Thursday, June 26, 2008

Lose 10 Pound in 4 Days! What?!

First off, let me go on record as saying I am totally opposed to crazy diets. In the short term, they seem miraculous; in the long term, they are disastrous. I know.

So what's with the title of this post? Well, you see, I have this friend. Not me. A friend. And he made a bet with a co-worker. The terms were these:
  • The bet spanned Q2 2008, three months.
  • He had to lose a pound and a half a week, she had to lose about a pound a week. (Men lose weight more easily, and since he weighs at least one and half times what she weighs, it makes sense he should have to lose one and a half times as much weight.)
  • They each put in $5 a week, for a total end-of-the-bet pot of $130.
  • If neither makes their goal, the pot rides and the bet continues for another quarter.
  • If both make it, they can either split the pot or let it ride.
  • If only one makes goal, that one takes the money and runs.

So the bet terminates on Monday, four days away. The co-worker is two and a half pounds from victory, and she is hitting it hot and heavy: running, eating salads, the whole nine yards. She wants it.

My friend, on the other hand, got off to a good start, but languished in the final stretch. Now, with 4 days to go, he is 10 pounds away from his goal weight.

So my friend comes to me, distraught, panicked. I resist retelling Aesop's grasshopper and the ant story. Instead, I unroll a map and spread it out on the table between us.

"What's this map got to do with it?" he asks.

"Nothing," I answer. "It's just for effect. Like a couple of officers planning a nocturnal assault."

"You have no idea what to do, do you?" he asks.

Rather than waste my breathe responding to his pessimistic fatalism, I lay out his path to victory:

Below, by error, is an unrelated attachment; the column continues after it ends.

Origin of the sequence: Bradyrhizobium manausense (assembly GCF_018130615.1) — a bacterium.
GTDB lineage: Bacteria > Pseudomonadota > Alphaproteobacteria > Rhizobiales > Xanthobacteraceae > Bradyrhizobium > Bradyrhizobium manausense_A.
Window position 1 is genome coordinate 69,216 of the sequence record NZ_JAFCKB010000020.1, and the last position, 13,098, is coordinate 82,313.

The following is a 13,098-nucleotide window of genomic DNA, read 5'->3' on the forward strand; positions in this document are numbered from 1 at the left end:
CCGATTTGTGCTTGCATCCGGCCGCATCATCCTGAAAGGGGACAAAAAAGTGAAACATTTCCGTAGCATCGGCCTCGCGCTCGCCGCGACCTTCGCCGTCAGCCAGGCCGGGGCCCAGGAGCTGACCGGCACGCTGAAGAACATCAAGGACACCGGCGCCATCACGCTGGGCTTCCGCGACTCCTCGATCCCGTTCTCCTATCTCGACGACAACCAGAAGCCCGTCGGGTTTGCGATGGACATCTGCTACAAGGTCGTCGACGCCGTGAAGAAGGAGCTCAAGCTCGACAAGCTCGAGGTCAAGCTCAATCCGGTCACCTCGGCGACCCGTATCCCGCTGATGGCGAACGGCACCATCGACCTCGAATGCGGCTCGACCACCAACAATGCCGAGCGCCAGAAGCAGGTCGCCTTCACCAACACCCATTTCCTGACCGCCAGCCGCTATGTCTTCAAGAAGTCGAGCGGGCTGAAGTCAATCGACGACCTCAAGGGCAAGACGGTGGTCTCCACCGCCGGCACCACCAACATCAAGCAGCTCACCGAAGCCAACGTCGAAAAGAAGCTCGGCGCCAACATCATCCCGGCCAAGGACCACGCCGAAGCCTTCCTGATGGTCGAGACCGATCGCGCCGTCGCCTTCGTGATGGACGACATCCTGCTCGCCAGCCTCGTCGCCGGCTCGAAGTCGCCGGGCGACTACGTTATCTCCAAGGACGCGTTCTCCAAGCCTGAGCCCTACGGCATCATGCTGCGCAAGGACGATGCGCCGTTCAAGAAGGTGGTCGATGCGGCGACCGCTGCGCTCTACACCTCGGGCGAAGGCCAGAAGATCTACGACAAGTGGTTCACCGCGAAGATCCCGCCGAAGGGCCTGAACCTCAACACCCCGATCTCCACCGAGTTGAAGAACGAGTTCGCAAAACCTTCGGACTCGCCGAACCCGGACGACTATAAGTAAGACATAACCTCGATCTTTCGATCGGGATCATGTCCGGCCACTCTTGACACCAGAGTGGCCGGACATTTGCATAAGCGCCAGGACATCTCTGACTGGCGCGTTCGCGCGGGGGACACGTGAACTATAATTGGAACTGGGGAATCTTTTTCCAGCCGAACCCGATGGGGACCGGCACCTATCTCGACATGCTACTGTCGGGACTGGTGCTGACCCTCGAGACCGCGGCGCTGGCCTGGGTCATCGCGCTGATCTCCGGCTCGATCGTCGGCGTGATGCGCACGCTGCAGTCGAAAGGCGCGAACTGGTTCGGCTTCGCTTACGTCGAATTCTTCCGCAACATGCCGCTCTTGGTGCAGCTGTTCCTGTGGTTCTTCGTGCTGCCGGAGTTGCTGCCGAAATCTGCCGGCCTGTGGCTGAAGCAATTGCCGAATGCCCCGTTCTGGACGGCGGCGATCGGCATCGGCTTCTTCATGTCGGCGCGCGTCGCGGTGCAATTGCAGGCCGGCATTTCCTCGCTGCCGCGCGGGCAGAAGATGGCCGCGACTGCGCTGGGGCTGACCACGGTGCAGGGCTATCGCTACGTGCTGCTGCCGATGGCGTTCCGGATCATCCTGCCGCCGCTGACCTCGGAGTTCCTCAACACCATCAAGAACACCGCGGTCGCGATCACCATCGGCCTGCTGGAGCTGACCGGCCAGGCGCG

First, you cannot lose 10 pounds of fat in 10 days. Not without lyposuction. A pound of fat is the bodies way of storing 3,500 calories you took in but didn't put out. For example, if I need 2,500 calories a day to exist -- for my heart to beat, my lungs to breathe; to move myself around, etc. -- and I eat 6,000 calories, for instance 10 Big Macs, I will gain one pound of fat. Pure and simple.

Now, by the same token, if I need 2,500 calories a day, but I only take in 2,000 a day, that represents a 500 calorie/day deficient. That means I have to take out a withdrawal at the fat bank that is my midsection. At the end of a week (7 days times 500 calories a day deficit), I will have withdrawn 3,500 calories. In other words, I lost one pound.

That's not true, I hear some of you saying. I went on a crash diet and lost 10 pounds in one week. Yes, you did. But you didn't lose 10 pounds of fat. The majority of that 10 pounds was water and waste. (Yuck.)

To prove my point, I need you to do a little test. Step on a fairly accurate scale. Write down your weight. Now go fill up a container with 32 ounces of water and drink. (Hey, Marines have to do this all the time. The DI says "Drink," and they have to down their entire canteen.) It might take you a while, but when you're done, step back on the scale. Since a gallon of water weighs about 8 pounds, and since a quart is a "quarter" of a gallon, you will weigh 2 pounds more after drinking the water. Did you gain weight? Yes, in that you now weigh more, but no, in that after a trip or two to the potty, you'll be back to normal.

This is all complicated by the fact that high sodium foods make your body retain more water. It is also complicated by the fact, that at any given point in time, there is a good deal of food in various stages of digession coursing its way through your body. (I will not go so far as to suggest experiment #2: weighing before and after using the restroom, but you get the point.)

So, after explaining all this to my friend, I suggest the following:

  • Eat a healthy, low sodium, moderate calorie diet for the next four days.
  • Eat more fruits and vegetables than anything else. (These are high fiber and high water content -- you get the picture.)
  • Get moving -- all four days, but particularly the morning of the weigh in. (I won't recommend one of those crazy vinyl suits, but two or three sets of good cotton sweats wouldn't hurt.)

"That's it," he says. "That's all you've got?"

"Okay, eat cabbage and celery. They're diuretic."

"They cause high blood sugar?"

"No, idiot. Diuretic. They'll make you pee more."


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